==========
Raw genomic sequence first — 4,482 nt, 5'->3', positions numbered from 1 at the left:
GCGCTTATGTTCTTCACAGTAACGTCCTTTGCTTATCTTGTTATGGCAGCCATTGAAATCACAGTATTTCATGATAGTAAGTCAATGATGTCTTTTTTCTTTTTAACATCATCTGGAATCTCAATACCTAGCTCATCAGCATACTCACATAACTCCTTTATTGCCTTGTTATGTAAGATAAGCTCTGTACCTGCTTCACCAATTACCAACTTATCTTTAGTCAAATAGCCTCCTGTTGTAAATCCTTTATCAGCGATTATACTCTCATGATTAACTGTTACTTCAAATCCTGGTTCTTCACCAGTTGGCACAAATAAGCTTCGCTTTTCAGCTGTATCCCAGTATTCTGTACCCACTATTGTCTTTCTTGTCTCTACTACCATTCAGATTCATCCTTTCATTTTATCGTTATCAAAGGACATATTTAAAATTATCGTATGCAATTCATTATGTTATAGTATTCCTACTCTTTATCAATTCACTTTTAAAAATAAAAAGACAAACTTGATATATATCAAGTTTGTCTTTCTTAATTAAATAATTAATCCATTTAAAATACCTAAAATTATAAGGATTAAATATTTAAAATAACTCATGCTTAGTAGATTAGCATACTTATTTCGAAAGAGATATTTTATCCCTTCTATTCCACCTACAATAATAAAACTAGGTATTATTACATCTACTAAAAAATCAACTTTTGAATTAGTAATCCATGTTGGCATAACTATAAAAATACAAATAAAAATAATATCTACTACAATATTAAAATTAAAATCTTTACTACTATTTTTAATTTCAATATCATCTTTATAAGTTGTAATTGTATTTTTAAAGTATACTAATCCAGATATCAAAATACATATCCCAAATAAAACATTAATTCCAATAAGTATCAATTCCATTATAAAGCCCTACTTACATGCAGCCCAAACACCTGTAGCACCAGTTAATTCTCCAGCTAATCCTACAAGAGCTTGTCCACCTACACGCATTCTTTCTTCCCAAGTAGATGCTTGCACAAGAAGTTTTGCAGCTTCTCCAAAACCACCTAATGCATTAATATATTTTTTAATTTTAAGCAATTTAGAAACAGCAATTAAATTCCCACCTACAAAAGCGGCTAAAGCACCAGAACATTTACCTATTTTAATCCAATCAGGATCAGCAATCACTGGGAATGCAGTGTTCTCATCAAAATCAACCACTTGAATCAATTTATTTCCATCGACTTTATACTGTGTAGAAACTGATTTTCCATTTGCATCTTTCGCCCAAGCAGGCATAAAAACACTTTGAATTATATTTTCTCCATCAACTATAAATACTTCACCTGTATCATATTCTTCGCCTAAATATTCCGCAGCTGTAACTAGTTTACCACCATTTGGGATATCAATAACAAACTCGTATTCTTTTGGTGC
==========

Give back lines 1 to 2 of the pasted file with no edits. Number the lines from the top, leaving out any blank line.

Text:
Raw genomic sequence first — 4,482 nt, 5'->3', positions numbered from 1 at the left:
GCGCTTATGTTCTTCACAGTAACGTCCTTTGCTTATCTTGTTATGGCAGCCATTGAAATCACAGTATTTCATGATAGTAAGTCAATGATGTCTTTTTTCTTTTTAACATCATCTGGAATCTCAATACCTAGCTCATCAGCATACTCACATAACTCCTTTATTGCCTTGTTATGTAAGATAAGCTCTGTACCTGCTTCACCAATTACCAACTTATCTTTAGTCAAATAGCCTCCTGTTGTAAATCCTTTATCAGCGATTATACTCTCATGATTAACTGTTACTTCAAATCCTGGTTCTTCACCAGTTGGCACAAATAAGCTTCGCTTTTCAGCTGTATCCCAGTATTCTGTACCCACTATTGTCTTTCTTGTCTCTACTACCATTCAGATTCATCCTTTCATTTTATCGTTATCAAAGGACATATTTAAAATTATCGTATGCAATTCATTATGTTATAGTATTCCTACTCTTTATCAATTCACTTTTAAAAATAAAAAGACAAACTTGATATATATCAAGTTTGTCTTTCTTAATTAAATAATTAATCCATTTAAAATACCTAAAATTATAAGGATTAAATATTTAAAATAACTCATGCTTAGTAGATTAGCATACTTATTTCGAAAGAGATATTTTATCCCTTCTATTCCACCTACAATAATAAAACTAGGTATTATTACATCTACTAAAAAATCAACTTTTGAATTAGTAATCCATGTTGGCATAACTATAAAAATACAAATAAAAATAATATCTACTACAATATTAAAATTAAAATCTTTACTACTATTTTTAATTTCAATATCATCTTTATAAGTTGTAATTGTATTTTTAAAGTATACTAATCCAGATATCAAAATACATATCCCAAATAAAACATTAATTCCAATAAGTATCAATTCCATTATAAAGCCCTACTTACATGCAGCCCAAACACCTGTAGCACCAGTTAATTCTCCAGCTAATCCTACAAGAGCTTGTCCACCTACACGCATTCTTTCTTCCCAAGTAGATGCTTGCACAAGAAGTTTTGCAGCTTCTCCAAAACCACCTAATGCATTAATATATTTTTTAATTTTAAGCAATTTAGAAACAGCAATTAAATTCCCACCTACAAAAGCGGCTAAAGCACCAGAACATTTACCTATTTTAATCCAATCAGGATCAGCAATCACTGGGAATGCAGTGTTCTCATCAAAATCAACCACTTGAATCAATTTATTTCCATCGACTTTATACTGTGTAGAAACTGATTTTCCATTTGCATCTTTCGCCCAAGCAGGCATAAAAACACTTTGAATTATATTTTCTCCATCAACTATAAATACTTCACCTGTATCATATTCTTCGCCTAAATATTCCGCAGCTGTAACTAGTTTACCACCATTTGGGATATCAATAACAAACTCGTATTCTTTTGGTGC